By Joshua Benton
Blade Staff Writer
George Kamilaris, co-owner of Georgio’s restaurant, was busy last night.
His restaurant, next to the Valentine Theatre, was more packed than usual and his valet service was undermanned. So he spent most of the night outside, in his spotless white chef’s jacket, frantically running the valet service.
“We try to take care of our regulars,” he said. “We’ve been downtown for a long time, and we want to take care of the people who aren’t just here for the Valentine.”
Hopes that downtown Toledo would be turned into the bustling, packed place of yore by the Valentine Theatre’s opening last night were quickly doused by the sloppy weather. While things were bustling inside the theater, most of the activity outside was concentrated near Georgio’s.
As soon as she stepped out of her vehicle, Lucas County Commissioner Sandy Isenberg saw Mr. Kamilaris. He and his brother Chris announced on Monday they will paint their restaurant’s chipped, faded exterior wall next week to improve the theater’s surroundings. That decision was reached after several months of spirited discussion with theater officials.
“Hey, George, nice wall!” Ms. Isenberg yelled with a grin.
“Gimme a break,” he yelled back. “I start Tuesday.”
Outside the theater, several residents of the Renaissance Senior Apartments stood and watched the seemingly endless parade of Jeep Grand Cherokees, Mercedes ML320s, and Lexus RX300s. The apartments are in the same building as the Valentine, and residents expressed relief that the constant hammering and drilling in their building would stop.
“I think it turned out fantastic,” said Millie Beckman, 80, who has lived at the Renaissance almost three years. “It is positively beautiful.”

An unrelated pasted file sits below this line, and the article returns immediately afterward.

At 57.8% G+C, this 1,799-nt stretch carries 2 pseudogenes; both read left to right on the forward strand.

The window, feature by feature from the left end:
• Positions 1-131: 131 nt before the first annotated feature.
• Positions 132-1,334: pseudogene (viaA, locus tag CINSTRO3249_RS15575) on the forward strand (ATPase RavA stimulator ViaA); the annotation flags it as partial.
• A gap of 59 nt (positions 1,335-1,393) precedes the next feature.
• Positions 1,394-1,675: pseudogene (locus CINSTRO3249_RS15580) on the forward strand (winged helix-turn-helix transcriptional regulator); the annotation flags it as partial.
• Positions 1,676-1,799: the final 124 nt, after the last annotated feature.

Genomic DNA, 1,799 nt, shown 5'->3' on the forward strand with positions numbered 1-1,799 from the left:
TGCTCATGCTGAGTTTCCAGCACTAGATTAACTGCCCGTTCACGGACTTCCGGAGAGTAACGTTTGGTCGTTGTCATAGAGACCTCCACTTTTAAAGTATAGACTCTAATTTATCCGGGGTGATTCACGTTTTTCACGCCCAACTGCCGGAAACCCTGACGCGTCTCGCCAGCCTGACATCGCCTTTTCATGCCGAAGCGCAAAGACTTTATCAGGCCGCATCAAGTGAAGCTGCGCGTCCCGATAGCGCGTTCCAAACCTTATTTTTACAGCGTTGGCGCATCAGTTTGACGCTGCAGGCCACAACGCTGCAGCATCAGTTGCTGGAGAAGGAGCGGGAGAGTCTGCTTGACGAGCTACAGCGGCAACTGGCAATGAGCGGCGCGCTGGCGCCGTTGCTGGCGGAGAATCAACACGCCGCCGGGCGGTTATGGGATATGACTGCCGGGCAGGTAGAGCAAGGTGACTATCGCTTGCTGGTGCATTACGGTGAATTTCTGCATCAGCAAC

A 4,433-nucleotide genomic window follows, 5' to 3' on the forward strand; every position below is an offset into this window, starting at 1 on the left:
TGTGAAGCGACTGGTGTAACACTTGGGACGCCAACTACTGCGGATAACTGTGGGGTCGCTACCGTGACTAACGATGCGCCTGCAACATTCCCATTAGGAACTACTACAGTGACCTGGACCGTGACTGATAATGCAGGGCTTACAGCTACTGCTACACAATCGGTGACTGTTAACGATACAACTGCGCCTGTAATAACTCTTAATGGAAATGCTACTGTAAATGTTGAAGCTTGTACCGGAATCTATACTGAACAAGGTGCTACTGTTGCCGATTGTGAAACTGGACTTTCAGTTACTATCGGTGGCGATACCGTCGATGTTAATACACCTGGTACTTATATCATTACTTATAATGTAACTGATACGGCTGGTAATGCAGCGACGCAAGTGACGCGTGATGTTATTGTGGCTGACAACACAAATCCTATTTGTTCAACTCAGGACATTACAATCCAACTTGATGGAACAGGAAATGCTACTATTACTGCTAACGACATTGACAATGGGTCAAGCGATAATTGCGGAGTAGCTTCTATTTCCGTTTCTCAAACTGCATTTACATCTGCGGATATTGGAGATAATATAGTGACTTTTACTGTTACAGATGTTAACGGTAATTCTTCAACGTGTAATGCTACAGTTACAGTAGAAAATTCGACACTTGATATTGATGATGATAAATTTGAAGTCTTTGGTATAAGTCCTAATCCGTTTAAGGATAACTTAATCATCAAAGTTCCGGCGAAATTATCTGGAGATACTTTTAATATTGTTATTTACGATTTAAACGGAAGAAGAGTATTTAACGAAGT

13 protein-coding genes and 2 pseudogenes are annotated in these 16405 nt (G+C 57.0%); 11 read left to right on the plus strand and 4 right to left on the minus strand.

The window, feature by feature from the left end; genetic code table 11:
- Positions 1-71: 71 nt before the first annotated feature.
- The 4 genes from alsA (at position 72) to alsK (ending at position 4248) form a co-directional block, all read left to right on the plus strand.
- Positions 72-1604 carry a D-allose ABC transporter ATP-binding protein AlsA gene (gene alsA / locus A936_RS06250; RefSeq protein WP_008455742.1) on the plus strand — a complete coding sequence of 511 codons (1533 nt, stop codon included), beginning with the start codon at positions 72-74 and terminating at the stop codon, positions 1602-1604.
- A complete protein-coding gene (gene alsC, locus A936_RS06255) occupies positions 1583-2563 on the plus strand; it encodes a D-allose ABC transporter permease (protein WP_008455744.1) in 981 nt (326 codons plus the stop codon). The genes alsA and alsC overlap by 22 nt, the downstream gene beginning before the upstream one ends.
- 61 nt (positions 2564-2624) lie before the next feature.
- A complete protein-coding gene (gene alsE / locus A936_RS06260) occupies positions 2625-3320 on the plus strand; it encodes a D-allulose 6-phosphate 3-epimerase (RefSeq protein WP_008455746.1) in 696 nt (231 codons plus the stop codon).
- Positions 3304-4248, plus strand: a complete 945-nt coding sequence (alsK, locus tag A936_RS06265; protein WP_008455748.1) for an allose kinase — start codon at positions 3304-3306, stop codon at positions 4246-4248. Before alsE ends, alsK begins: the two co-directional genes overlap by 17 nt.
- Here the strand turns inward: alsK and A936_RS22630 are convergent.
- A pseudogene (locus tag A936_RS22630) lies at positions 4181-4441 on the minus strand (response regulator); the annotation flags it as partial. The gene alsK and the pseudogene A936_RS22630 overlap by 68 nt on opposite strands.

“I’m just thankful they saved it,” said resident Lucy Dye. “There are a lot of places downtown they didn’t save.”
Judy Preleski, another resident, was watching the flow of tux-clad men and little-black-dress-wearing women into the theater.
“Everybody’s wearing black!” she exclaimed. “Where are they all supposed to be going – a mortuary?”
She saw one woman wearing a black sleeveless dress: “Oh, she’s gonna freeze!”
Ms. Dye: “Oh, she looked pretty hot to me.”
Ms. Preleski: “Oh, she’s no hottie.”
Taking care of all those Grand Cherokees were the theater valets, 16 young men and women earning six dollars plus tips for their work.
One valet thought that the theater could be the start of something great in Toledo.
“I know there’s a problem with brain drain in Toledo,” said Shaun Farrell, “and I think this could be a step toward fixing it. It’ll give people something else to do.”
Nearly all the guests at last night’s gala steered their own cars or vans to reach the Valentine, but that doesn’t mean that some didn’t try to arrive by fancier means.
“I got a lot of calls about people wanting limousines for the Valentine opening,” said Nancy Reinhard, owner of White Knight Limousines.
Alas, Ms. Reinhard was unable to help. All of her limousines were taken for Saturday night.
The reason? A more common Toledo fall activity: homecoming dances for area high schools.